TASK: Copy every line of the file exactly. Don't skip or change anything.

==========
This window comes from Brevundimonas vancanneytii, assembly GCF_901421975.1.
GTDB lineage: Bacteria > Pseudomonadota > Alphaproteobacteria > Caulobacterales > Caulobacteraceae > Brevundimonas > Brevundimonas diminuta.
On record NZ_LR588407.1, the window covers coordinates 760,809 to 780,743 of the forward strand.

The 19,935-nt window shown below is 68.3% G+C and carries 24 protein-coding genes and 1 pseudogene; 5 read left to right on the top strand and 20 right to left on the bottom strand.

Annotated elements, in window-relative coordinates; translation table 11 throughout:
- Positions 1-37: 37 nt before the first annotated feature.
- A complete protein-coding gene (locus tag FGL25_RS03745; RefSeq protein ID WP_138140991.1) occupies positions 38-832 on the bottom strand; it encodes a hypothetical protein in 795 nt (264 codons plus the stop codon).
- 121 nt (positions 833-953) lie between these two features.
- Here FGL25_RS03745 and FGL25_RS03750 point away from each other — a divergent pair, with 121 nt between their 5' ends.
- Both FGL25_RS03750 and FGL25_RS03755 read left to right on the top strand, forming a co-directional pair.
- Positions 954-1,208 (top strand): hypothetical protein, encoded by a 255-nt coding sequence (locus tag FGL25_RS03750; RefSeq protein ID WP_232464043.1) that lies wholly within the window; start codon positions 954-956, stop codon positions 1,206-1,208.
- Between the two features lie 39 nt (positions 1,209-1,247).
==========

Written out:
This window comes from Brevundimonas vancanneytii, assembly GCF_901421975.1.
GTDB lineage: Bacteria > Pseudomonadota > Alphaproteobacteria > Caulobacterales > Caulobacteraceae > Brevundimonas > Brevundimonas diminuta.
On record NZ_LR588407.1, the window covers coordinates 760,809 to 780,743 of the forward strand.

The 19,935-nt window shown below is 68.3% G+C and carries 24 protein-coding genes and 1 pseudogene; 5 read left to right on the top strand and 20 right to left on the bottom strand.

Annotated elements, in window-relative coordinates; translation table 11 throughout:
- Positions 1-37: 37 nt before the first annotated feature.
- A complete protein-coding gene (locus tag FGL25_RS03745; RefSeq protein ID WP_138140991.1) occupies positions 38-832 on the bottom strand; it encodes a hypothetical protein in 795 nt (264 codons plus the stop codon).
- 121 nt (positions 833-953) lie between these two features.
- Here FGL25_RS03745 and FGL25_RS03750 point away from each other — a divergent pair, with 121 nt between their 5' ends.
- Both FGL25_RS03750 and FGL25_RS03755 read left to right on the top strand, forming a co-directional pair.
- Positions 954-1,208 (top strand): hypothetical protein, encoded by a 255-nt coding sequence (locus tag FGL25_RS03750; RefSeq protein ID WP_232464043.1) that lies wholly within the window; start codon positions 954-956, stop codon positions 1,206-1,208.
- Between the two features lie 39 nt (positions 1,209-1,247).